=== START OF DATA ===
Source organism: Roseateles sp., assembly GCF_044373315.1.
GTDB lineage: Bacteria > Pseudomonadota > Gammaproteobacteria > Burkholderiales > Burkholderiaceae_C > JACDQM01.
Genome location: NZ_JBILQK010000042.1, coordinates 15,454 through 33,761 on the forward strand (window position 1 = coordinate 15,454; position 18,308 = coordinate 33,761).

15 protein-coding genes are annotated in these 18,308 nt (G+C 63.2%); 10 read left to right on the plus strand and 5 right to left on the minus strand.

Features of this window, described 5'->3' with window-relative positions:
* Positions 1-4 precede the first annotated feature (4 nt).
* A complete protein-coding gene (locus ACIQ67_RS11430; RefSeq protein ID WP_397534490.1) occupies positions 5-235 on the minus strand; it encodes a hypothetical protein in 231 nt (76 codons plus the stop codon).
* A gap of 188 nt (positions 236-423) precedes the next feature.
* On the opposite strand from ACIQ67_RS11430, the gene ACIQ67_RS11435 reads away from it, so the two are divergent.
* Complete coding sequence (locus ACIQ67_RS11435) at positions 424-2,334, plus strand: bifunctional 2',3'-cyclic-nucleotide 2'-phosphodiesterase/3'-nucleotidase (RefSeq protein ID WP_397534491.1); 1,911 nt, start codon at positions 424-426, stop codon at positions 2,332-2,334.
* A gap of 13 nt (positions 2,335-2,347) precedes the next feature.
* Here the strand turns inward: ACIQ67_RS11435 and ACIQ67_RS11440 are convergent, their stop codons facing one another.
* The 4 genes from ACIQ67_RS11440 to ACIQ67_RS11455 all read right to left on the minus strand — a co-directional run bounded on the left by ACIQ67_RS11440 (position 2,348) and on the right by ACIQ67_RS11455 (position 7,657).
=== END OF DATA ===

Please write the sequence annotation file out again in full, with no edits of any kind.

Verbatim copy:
Source organism: Roseateles sp., assembly GCF_044373315.1.
GTDB lineage: Bacteria > Pseudomonadota > Gammaproteobacteria > Burkholderiales > Burkholderiaceae_C > JACDQM01.
Genome location: NZ_JBILQK010000042.1, coordinates 15,454 through 33,761 on the forward strand (window position 1 = coordinate 15,454; position 18,308 = coordinate 33,761).

15 protein-coding genes are annotated in these 18,308 nt (G+C 63.2%); 10 read left to right on the plus strand and 5 right to left on the minus strand.

Features of this window, described 5'->3' with window-relative positions:
* Positions 1-4 precede the first annotated feature (4 nt).
* A complete protein-coding gene (locus ACIQ67_RS11430; RefSeq protein ID WP_397534490.1) occupies positions 5-235 on the minus strand; it encodes a hypothetical protein in 231 nt (76 codons plus the stop codon).
* A gap of 188 nt (positions 236-423) precedes the next feature.
* On the opposite strand from ACIQ67_RS11430, the gene ACIQ67_RS11435 reads away from it, so the two are divergent.
* Complete coding sequence (locus ACIQ67_RS11435) at positions 424-2,334, plus strand: bifunctional 2',3'-cyclic-nucleotide 2'-phosphodiesterase/3'-nucleotidase (RefSeq protein ID WP_397534491.1); 1,911 nt, start codon at positions 424-426, stop codon at positions 2,332-2,334.
* A gap of 13 nt (positions 2,335-2,347) precedes the next feature.
* Here the strand turns inward: ACIQ67_RS11435 and ACIQ67_RS11440 are convergent, their stop codons facing one another.
* The 4 genes from ACIQ67_RS11440 to ACIQ67_RS11455 all read right to left on the minus strand — a co-directional run bounded on the left by ACIQ67_RS11440 (position 2,348) and on the right by ACIQ67_RS11455 (position 7,657).